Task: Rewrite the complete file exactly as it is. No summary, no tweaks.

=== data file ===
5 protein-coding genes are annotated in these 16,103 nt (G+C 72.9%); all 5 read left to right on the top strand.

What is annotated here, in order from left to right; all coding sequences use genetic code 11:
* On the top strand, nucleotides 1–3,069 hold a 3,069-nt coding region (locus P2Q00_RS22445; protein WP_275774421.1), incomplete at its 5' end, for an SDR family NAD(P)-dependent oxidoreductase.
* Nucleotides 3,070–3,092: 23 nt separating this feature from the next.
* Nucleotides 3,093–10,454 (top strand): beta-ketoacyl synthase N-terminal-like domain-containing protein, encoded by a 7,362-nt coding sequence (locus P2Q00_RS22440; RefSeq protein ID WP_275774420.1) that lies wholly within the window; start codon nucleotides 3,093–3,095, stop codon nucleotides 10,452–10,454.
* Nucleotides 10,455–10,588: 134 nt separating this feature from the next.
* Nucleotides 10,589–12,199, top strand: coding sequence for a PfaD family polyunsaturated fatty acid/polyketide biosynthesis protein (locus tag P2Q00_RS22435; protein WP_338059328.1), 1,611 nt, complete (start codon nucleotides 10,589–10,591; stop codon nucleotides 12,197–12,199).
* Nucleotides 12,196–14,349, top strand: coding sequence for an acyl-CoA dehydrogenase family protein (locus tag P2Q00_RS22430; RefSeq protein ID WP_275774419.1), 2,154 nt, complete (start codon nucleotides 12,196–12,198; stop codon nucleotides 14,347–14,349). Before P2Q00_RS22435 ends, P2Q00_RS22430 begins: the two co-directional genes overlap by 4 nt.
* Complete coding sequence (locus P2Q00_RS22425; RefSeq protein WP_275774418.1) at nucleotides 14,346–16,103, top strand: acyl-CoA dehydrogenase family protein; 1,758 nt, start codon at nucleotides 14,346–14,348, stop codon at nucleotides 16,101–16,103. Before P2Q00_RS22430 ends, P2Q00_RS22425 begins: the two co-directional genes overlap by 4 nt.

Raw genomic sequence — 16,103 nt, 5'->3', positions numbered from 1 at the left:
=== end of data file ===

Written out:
5 protein-coding genes are annotated in these 16,103 nt (G+C 72.9%); all 5 read left to right on the top strand.

What is annotated here, in order from left to right; all coding sequences use genetic code 11:
* On the top strand, nucleotides 1–3,069 hold a 3,069-nt coding region (locus P2Q00_RS22445; protein WP_275774421.1), incomplete at its 5' end, for an SDR family NAD(P)-dependent oxidoreductase.
* Nucleotides 3,070–3,092: 23 nt separating this feature from the next.
* Nucleotides 3,093–10,454 (top strand): beta-ketoacyl synthase N-terminal-like domain-containing protein, encoded by a 7,362-nt coding sequence (locus P2Q00_RS22440; RefSeq protein ID WP_275774420.1) that lies wholly within the window; start codon nucleotides 3,093–3,095, stop codon nucleotides 10,452–10,454.
* Nucleotides 10,455–10,588: 134 nt separating this feature from the next.
* Nucleotides 10,589–12,199, top strand: coding sequence for a PfaD family polyunsaturated fatty acid/polyketide biosynthesis protein (locus tag P2Q00_RS22435; protein WP_338059328.1), 1,611 nt, complete (start codon nucleotides 10,589–10,591; stop codon nucleotides 12,197–12,199).
* Nucleotides 12,196–14,349, top strand: coding sequence for an acyl-CoA dehydrogenase family protein (locus tag P2Q00_RS22430; RefSeq protein ID WP_275774419.1), 2,154 nt, complete (start codon nucleotides 12,196–12,198; stop codon nucleotides 14,347–14,349). Before P2Q00_RS22435 ends, P2Q00_RS22430 begins: the two co-directional genes overlap by 4 nt.
* Complete coding sequence (locus P2Q00_RS22425; RefSeq protein WP_275774418.1) at nucleotides 14,346–16,103, top strand: acyl-CoA dehydrogenase family protein; 1,758 nt, start codon at nucleotides 14,346–14,348, stop codon at nucleotides 16,101–16,103. Before P2Q00_RS22430 ends, P2Q00_RS22425 begins: the two co-directional genes overlap by 4 nt.

Raw genomic sequence — 16,103 nt, 5'->3', positions numbered from 1 at the left: